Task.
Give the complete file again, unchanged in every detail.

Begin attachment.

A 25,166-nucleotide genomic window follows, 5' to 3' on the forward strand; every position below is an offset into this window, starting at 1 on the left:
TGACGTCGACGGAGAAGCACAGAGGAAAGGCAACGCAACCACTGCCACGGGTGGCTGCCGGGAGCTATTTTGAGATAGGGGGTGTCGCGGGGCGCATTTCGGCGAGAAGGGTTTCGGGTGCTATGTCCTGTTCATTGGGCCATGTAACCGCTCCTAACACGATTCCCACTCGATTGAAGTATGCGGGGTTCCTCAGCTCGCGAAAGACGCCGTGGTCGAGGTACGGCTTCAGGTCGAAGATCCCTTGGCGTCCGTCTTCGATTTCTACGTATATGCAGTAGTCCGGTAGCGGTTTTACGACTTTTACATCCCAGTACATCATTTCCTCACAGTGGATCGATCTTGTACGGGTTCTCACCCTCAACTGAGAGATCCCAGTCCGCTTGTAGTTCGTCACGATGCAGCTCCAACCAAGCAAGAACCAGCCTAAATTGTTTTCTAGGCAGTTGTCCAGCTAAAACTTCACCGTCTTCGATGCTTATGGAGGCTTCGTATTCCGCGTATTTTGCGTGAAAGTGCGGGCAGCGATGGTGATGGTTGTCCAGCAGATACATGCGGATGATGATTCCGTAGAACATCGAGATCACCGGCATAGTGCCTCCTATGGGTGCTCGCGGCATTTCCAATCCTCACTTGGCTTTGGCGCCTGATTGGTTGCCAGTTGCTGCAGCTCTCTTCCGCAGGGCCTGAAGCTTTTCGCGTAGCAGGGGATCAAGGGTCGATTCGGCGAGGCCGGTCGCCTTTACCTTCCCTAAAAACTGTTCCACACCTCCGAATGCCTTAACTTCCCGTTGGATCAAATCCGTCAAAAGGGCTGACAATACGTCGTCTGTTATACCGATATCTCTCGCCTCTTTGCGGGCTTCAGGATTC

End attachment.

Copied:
A 25,166-nucleotide genomic window follows, 5' to 3' on the forward strand; every position below is an offset into this window, starting at 1 on the left:
TGACGTCGACGGAGAAGCACAGAGGAAAGGCAACGCAACCACTGCCACGGGTGGCTGCCGGGAGCTATTTTGAGATAGGGGGTGTCGCGGGGCGCATTTCGGCGAGAAGGGTTTCGGGTGCTATGTCCTGTTCATTGGGCCATGTAACCGCTCCTAACACGATTCCCACTCGATTGAAGTATGCGGGGTTCCTCAGCTCGCGAAAGACGCCGTGGTCGAGGTACGGCTTCAGGTCGAAGATCCCTTGGCGTCCGTCTTCGATTTCTACGTATATGCAGTAGTCCGGTAGCGGTTTTACGACTTTTACATCCCAGTACATCATTTCCTCACAGTGGATCGATCTTGTACGGGTTCTCACCCTCAACTGAGAGATCCCAGTCCGCTTGTAGTTCGTCACGATGCAGCTCCAACCAAGCAAGAACCAGCCTAAATTGTTTTCTAGGCAGTTGTCCAGCTAAAACTTCACCGTCTTCGATGCTTATGGAGGCTTCGTATTCCGCGTATTTTGCGTGAAAGTGCGGGCAGCGATGGTGATGGTTGTCCAGCAGATACATGCGGATGATGATTCCGTAGAACATCGAGATCACCGGCATAGTGCCTCCTATGGGTGCTCGCGGCATTTCCAATCCTCACTTGGCTTTGGCGCCTGATTGGTTGCCAGTTGCTGCAGCTCTCTTCCGCAGGGCCTGAAGCTTTTCGCGTAGCAGGGGATCAAGGGTCGATTCGGCGAGGCCGGTCGCCTTTACCTTCCCTAAAAACTGTTCCACACCTCCGAATGCCTTAACTTCCCGTTGGATCAAATCCGTCAAAAGGGCTGACAATACGTCGTCTGTTATACCGATATCTCTCGCCTCTTTGCGGGCTTCAGGATTC